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Because bankruptcy is considered a last resort there are strict guidelines for how many times someone can file for bankruptcy. There must be a six year gap before you file again.
Additionally, before you file for bankruptcy, make sure you research all your options. Filing for bankruptcy has a lasting effect of 7 to 10 years, so make sure that whatever decision you make is well thought out.
There are basically two types of business bankruptcy:
Chapter 7 Bankruptcy, or liquidation, meaning a sale of assets to satisfy creditors
Chapter 11 Bankruptcy, or reorganization, allowing a business to reorganize its debt structure without shutting the doors to the business.
The amount of debt that a company is required to pay will be based on the value of the business at the time of filing, the ability to pay, and willingness of creditors to accept delayed payments, expecting the business to eventually return to profitability.
Oftentimes because of the complexities and nuisances in the ever-changing bankruptcy law, anyone seeking to file personal bankruptcy or corporate bankruptcy, would be wise to obtain the services of a well-respected bankruptcy lawyer. This could save you not only time and money, but the exhaustion and anxiety in dealing with court proceedings on your own.
Do not let the "one-size-fits-all" kit from your local stationery store lull you into a false sense of security. Consult a professional! Your local bar association is one source of assistance in choosing a reputable bankruptcy attorney or find a good website that specializes in finding a lawyer.
Contrary to the stigmas of 20 years ago, bankruptcy is not all "bad." Bankruptcy can be an alternative to provide a fresh financial start for you, your family, or your business.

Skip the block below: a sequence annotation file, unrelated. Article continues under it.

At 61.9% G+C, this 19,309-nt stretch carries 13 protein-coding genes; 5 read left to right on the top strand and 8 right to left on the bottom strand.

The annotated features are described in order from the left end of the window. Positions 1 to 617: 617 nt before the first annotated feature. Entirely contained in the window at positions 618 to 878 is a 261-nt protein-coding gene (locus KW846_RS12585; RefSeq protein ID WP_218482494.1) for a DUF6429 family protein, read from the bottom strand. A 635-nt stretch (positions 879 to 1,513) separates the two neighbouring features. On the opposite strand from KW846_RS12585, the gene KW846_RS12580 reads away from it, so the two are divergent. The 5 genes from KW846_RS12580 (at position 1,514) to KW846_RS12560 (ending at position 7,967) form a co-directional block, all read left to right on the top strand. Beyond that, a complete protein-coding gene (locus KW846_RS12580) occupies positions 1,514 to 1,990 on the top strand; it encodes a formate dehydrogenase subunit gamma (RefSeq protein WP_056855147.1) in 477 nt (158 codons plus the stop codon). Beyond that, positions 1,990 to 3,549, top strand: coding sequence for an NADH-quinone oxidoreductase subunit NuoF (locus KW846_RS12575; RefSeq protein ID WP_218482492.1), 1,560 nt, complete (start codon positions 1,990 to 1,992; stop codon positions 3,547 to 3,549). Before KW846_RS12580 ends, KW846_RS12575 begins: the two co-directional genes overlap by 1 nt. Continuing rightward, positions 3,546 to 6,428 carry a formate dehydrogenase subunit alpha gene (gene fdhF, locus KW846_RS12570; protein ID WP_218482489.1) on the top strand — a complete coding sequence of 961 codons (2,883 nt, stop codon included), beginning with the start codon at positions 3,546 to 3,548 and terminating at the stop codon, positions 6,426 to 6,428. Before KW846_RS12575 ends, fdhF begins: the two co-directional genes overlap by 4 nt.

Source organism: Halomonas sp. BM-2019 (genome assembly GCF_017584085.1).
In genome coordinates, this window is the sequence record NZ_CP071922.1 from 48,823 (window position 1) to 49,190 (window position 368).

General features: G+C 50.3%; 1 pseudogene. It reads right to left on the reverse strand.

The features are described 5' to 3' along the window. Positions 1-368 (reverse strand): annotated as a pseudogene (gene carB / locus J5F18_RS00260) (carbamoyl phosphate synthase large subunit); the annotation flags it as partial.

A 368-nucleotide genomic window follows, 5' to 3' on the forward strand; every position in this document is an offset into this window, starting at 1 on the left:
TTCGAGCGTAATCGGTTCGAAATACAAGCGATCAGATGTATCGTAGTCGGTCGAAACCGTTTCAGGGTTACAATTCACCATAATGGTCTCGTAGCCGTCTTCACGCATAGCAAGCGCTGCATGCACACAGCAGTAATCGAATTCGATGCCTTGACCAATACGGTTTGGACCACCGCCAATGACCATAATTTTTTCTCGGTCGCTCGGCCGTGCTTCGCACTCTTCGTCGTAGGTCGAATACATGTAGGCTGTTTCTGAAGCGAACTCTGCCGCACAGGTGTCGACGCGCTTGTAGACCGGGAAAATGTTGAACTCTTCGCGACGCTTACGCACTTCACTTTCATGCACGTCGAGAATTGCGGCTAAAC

If you are in a situation where your debt load is simply overwhelming, perhaps due to a medical situation or business failure and you have considered other options, perhaps bankruptcy is your best option. Consulting with a reputable bankruptcy lawyer is advisable in making this determination.
A few requirements exist for permission to file personal bankruptcy which include:
* residing or having a place of business or property in the US;
* it's been at least six years since any previous Chapter 7 bankruptcy discharge or completed Chapter 13 bankruptcy plan;
* there's been no dismissal of any other bankruptcy action within 180 days;
* cannot be a "substantial" abuse of Chapter 7 relief;
* the action would not constitute a fundamental "unfairness" to grant the Chapter 7 relief.
For these reasons, it is strongly recommended that the services of a well-respected bankruptcy attorney be sought.
While this might be a euphoric thought for the average business owner who is behind in paying employment taxes, corporate bankruptcy does not eliminate tax obligations.
Business that find themselves upside down, so to speak, may find it valuable to consult a bankruptcy lawyer to decide how best to handle this type of situation with creditors and owing back taxes to the IRS.
Bankruptcy isn't the end of the world, but there are a lot more options out there if you're in financial difficulty. Call your creditors and explain your situation. More often than not they are willing to lower monthly payments and erase late fees. There are also lots of state funded credit counseling services that help consumers get back on track. Make sure you do your homework.